Amaranth Grain

or

Bulk sold in 1 lb and 5 lb quantities

A native crop in Peru and cultivated by the Aztecs 8,000 years ago.  Amaranth is tall - often six feet – with broad green leaves, bright red or gold flowers.

Amaranth isn't technically a grain like oats, wheat, or rice. It's gluten-free. When ground its red "buds" can be ground as well for a red-tinged and very healthful grain.

Being extremely dense, amaranth is too heavy to be used by itself. It's best used with other grains for a lighter texture.

Amaranth's remarkable nutrition: It's higher in minerals, such as calcium, iron, phosphorous, and carotenoids, than most vegetables. High protein content: cup for cup, 28.1 grams of protein compared to the 26.3 grams in oats and 13.1 grams in rice.

Amaranth is a great source of lysine, an important amino acid with protein content comparable to that of milk, more easily digested; neither can be said of other grains. To support this positive aspect of amaranth, it also contains primary proteins called albumin and globulins, which, in comparison with the prolamins in wheat, are more soluble and digestible.

One cup of raw amaranth contains 15 milligrams of iron, while white rice contains only 1.5 milligrams. One cup of raw amaranth also contains 18 milligrams of fiber; in comparison, white rice contains 2.4 grams.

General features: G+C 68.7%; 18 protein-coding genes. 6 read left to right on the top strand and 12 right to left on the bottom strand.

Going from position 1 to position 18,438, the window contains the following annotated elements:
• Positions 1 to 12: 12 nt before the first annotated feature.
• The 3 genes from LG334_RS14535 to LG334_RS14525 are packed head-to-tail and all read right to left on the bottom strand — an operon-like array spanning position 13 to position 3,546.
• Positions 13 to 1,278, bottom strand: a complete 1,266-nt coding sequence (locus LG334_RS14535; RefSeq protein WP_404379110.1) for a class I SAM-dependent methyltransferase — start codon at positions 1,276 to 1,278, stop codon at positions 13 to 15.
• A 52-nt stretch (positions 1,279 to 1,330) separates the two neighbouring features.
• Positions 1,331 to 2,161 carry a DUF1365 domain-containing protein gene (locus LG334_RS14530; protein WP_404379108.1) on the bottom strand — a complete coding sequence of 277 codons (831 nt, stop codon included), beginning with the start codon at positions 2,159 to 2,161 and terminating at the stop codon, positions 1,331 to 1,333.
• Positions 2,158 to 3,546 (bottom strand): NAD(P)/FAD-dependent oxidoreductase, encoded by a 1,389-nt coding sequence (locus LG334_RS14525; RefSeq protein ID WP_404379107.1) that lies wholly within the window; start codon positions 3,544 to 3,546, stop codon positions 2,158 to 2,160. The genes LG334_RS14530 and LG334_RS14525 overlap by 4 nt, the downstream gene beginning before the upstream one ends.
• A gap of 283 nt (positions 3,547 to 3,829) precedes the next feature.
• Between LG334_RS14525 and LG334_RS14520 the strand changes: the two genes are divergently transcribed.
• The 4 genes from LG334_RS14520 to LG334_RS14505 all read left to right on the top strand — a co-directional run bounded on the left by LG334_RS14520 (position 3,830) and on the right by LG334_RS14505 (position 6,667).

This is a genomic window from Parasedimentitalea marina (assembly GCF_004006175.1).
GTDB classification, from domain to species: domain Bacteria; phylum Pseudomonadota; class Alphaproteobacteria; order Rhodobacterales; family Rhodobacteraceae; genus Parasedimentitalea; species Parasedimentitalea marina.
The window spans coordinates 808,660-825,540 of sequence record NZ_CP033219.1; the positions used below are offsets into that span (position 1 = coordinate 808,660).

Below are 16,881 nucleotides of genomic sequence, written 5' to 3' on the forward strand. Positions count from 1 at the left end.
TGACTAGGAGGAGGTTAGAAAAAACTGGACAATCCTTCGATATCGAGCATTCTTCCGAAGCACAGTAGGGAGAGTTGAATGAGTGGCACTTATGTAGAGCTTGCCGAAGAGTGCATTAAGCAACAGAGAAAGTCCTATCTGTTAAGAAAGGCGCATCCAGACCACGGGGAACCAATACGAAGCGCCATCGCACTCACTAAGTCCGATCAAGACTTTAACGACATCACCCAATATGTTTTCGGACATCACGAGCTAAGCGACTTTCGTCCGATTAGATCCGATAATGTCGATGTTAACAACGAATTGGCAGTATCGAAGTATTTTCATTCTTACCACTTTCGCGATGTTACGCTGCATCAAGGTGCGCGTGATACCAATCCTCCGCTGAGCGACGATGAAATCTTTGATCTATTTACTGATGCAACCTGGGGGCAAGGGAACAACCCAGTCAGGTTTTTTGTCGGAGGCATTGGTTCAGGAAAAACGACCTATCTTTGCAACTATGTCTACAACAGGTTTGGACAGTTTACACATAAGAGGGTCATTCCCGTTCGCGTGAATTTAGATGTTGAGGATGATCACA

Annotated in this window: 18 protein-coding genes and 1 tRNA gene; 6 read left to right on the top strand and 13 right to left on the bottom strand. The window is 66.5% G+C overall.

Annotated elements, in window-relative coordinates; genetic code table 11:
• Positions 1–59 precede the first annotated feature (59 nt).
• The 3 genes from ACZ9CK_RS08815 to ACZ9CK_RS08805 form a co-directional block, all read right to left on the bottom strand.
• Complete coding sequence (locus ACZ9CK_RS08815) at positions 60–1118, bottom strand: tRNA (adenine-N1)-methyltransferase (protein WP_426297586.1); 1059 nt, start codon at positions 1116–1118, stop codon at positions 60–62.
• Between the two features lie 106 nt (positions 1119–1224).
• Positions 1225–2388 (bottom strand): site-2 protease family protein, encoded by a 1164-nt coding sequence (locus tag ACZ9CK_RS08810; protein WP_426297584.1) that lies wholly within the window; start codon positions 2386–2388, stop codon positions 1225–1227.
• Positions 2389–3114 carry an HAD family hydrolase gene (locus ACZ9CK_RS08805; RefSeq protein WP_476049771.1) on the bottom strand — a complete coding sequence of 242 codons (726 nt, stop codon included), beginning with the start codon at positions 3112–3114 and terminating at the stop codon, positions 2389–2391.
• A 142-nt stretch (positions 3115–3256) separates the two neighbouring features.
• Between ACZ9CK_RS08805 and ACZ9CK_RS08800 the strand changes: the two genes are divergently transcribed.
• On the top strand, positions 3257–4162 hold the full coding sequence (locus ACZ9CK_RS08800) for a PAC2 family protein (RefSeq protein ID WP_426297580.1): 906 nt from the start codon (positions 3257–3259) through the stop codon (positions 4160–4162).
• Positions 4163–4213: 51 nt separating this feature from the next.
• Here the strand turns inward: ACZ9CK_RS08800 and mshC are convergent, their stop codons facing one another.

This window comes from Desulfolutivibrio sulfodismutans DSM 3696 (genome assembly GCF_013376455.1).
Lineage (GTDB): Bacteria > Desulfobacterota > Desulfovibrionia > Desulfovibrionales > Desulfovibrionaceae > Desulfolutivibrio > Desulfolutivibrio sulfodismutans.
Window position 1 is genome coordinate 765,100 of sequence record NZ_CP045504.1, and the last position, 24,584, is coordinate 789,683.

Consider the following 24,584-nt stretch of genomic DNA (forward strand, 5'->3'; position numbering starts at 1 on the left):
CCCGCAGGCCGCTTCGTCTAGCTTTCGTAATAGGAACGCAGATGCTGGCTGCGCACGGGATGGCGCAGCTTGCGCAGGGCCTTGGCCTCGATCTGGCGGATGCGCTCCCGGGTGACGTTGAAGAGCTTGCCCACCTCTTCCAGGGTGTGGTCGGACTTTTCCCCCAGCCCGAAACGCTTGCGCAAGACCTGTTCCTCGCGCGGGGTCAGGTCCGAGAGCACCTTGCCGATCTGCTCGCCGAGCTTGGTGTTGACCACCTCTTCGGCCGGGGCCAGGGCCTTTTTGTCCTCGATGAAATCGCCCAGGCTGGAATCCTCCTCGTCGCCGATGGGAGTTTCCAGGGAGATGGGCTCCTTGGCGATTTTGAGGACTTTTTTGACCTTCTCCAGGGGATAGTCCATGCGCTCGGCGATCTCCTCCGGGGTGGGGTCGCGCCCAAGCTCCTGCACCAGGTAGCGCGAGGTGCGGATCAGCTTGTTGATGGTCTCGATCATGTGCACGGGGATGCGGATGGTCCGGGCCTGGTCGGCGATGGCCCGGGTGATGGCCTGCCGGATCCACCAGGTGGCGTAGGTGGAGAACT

At 105% of the daily value per serving in manganese, yet few carbohydrates. High in calcium, magnesium, phosphorus, and potassium. Amaranth contains 6 to 10% oil, predominantly unsaturated, or around 77% unsaturated fatty acids, including linoleic acid, required for optimum nutrition. Not least in this list, amaranth is the only grain with documented vitamin C content.

Cooking
Amaranth is comparable to cooking pasta or rice: boil plenty of water (six cups of water per one cup of amaranth), measure the grain into it, cook and stir for 15 to 20 minutes, drain, rinse, and eat. 
Amaranth can be used as a thickener for sauces, soups, stews, and even jellies. Eaten as a snack, amaranth can have a light, nutty, or peppery-crunchy texture and flavor. Best of all, amaranth is even more nutritious than its true-grain counterparts.

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